Watching a play live streamed under social distancing is an experience indeed. Fort Huachuca was performed at the SheLA Summer Theatre Festival, and it was certainly different. Despite every actor having their own screen, everything was still seamless; the gestures and charisma of the performers enticed me into believing I really was in WWII Louisiana, army base fort Huachuca.
The plot focuses on 5 young women who enlisted in the army and are ready to fight for their country; Texan bred Thelma, living in the moment Marjorie, starry-eyed Mayvee, reserved Georgia and Elinoor. Initially there is a childlike hope, particularly from Elinoor, that this might be a step towards civil rights and an end to segregation, however, when they are told that their designated entrance will say ‘coloured’ above the door in bold, capital letters, they discover that not everything does exactly what it says it will do on the tin.
All of the girls, bar Mayvee are assigned as nurses, who was a librarian. The narrative follows them through their lives; firstly training, where they encountered Colonel Rhodes who let them know that contrary to the propaganda-like poetics of unity and desegregation waxed by Colonel Hardy, nothing was going to change. After first making clear that they must always attend to the white man first even if a ‘negro’ is in a worse condition, he happily informed them how there will be no mixing of any kind.
Each woman comes from a different background, which in conjunction with their varied experiences highlight the nuances in the racism discussion. The initial idealist Elinoor soon learns what true inclusion means when she falls in love with a Japanese prisoner, and this creates a big conflict between her and Thelma who believes in segregation because she “don’t want to be sharing the same neighbourhood” as white people. Mayvee is sheltered from the worst of humanity in the library and doesn’t understand why the rest of them think white people are so bad. The strong acting skills made one forget that they aren’t all in the same room - even the physical scenes of aggression were so clearly displayed there wasn’t a second where you were confused about the events unfolding.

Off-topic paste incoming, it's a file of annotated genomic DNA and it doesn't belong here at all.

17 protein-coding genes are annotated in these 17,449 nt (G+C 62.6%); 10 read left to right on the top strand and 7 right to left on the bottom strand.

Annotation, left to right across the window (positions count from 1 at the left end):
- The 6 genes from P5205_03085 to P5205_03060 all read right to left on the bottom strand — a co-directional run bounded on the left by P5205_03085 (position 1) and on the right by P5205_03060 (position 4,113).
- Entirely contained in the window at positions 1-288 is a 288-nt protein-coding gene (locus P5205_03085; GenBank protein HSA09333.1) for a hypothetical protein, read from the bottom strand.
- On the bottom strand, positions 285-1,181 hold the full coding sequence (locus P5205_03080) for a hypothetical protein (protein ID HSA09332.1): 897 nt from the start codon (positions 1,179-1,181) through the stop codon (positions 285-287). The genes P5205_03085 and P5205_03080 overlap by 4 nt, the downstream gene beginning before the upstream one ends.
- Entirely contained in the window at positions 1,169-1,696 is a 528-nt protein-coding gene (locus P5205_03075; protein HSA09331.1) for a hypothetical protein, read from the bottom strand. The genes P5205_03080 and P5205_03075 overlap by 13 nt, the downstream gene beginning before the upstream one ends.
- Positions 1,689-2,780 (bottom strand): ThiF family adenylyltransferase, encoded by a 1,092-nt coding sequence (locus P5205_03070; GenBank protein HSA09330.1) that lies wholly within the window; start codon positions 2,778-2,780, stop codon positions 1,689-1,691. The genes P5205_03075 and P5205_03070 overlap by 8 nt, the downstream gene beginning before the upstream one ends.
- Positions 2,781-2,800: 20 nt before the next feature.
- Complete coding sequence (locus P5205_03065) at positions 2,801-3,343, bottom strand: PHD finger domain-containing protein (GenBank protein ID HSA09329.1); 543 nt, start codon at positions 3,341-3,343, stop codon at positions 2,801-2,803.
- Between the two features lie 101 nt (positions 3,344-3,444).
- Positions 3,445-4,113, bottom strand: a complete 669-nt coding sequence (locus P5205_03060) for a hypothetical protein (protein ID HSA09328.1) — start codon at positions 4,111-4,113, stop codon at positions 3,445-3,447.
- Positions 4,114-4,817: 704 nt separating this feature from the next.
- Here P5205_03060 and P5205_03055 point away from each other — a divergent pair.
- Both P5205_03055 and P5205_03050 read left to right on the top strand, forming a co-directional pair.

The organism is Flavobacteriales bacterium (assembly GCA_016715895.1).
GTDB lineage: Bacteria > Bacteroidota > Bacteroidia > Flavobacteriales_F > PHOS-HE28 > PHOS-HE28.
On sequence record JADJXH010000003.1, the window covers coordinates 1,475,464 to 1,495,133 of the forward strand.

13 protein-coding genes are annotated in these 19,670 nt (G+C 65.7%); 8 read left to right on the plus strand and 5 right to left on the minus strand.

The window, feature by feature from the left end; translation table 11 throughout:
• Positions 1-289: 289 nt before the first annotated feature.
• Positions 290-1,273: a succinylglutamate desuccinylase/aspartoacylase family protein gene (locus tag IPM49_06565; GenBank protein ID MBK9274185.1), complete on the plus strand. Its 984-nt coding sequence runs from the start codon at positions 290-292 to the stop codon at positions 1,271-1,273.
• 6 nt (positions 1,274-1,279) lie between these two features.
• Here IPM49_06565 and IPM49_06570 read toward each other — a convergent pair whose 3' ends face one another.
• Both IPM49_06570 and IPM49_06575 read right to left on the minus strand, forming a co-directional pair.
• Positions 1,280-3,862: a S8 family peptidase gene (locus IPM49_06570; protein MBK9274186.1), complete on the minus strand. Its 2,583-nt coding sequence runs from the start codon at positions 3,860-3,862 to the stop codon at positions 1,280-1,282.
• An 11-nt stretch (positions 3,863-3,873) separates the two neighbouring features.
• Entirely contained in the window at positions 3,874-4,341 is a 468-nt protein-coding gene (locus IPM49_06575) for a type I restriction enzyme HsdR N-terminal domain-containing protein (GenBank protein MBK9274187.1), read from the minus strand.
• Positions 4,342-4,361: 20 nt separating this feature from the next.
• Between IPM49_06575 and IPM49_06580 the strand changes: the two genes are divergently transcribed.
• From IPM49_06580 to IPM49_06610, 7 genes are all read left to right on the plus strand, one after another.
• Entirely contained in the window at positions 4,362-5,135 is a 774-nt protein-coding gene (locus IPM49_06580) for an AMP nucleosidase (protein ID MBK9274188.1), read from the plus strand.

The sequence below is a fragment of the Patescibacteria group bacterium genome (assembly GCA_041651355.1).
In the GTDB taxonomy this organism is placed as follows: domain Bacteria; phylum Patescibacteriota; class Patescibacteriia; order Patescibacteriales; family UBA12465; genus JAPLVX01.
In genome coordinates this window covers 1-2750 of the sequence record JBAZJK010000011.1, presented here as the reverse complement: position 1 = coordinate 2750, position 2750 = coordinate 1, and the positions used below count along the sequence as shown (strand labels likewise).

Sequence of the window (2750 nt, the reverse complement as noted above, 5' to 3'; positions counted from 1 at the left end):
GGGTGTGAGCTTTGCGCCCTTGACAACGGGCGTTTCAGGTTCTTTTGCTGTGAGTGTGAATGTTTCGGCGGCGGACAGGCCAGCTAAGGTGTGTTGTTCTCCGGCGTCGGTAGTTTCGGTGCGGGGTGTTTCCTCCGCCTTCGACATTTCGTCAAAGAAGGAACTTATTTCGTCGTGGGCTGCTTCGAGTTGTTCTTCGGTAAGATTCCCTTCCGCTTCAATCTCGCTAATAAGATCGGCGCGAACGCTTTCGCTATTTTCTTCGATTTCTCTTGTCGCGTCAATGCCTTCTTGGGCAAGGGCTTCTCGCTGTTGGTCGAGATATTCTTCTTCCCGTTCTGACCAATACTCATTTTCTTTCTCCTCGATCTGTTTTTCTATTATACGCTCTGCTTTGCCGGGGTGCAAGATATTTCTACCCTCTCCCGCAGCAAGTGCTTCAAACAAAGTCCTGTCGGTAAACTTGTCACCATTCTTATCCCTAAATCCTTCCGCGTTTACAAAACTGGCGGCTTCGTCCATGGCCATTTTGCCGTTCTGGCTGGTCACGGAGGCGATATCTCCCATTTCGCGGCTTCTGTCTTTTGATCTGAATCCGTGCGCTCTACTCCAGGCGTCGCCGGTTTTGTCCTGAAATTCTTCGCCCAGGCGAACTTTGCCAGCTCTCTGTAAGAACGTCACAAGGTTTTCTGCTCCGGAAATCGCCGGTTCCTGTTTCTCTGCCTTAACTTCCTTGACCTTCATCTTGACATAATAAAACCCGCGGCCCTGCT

All in all, it really made me think. In recent years, there has been an emerging zeitgeist concerning the retelling of history, especially the stuff that was left out of the history books. Although its reach doesn’t compare to that of Snowfall, Hunters or even PeakyBlinders, I found myself inadvertently educated in a manner that didn’t make me feel ashamed for having previously been unaware, something that I think the aforementioned shows accomplish with the same finesse. Shoutout to Ailema Sousa for writing a narrative that was both informative and compelling.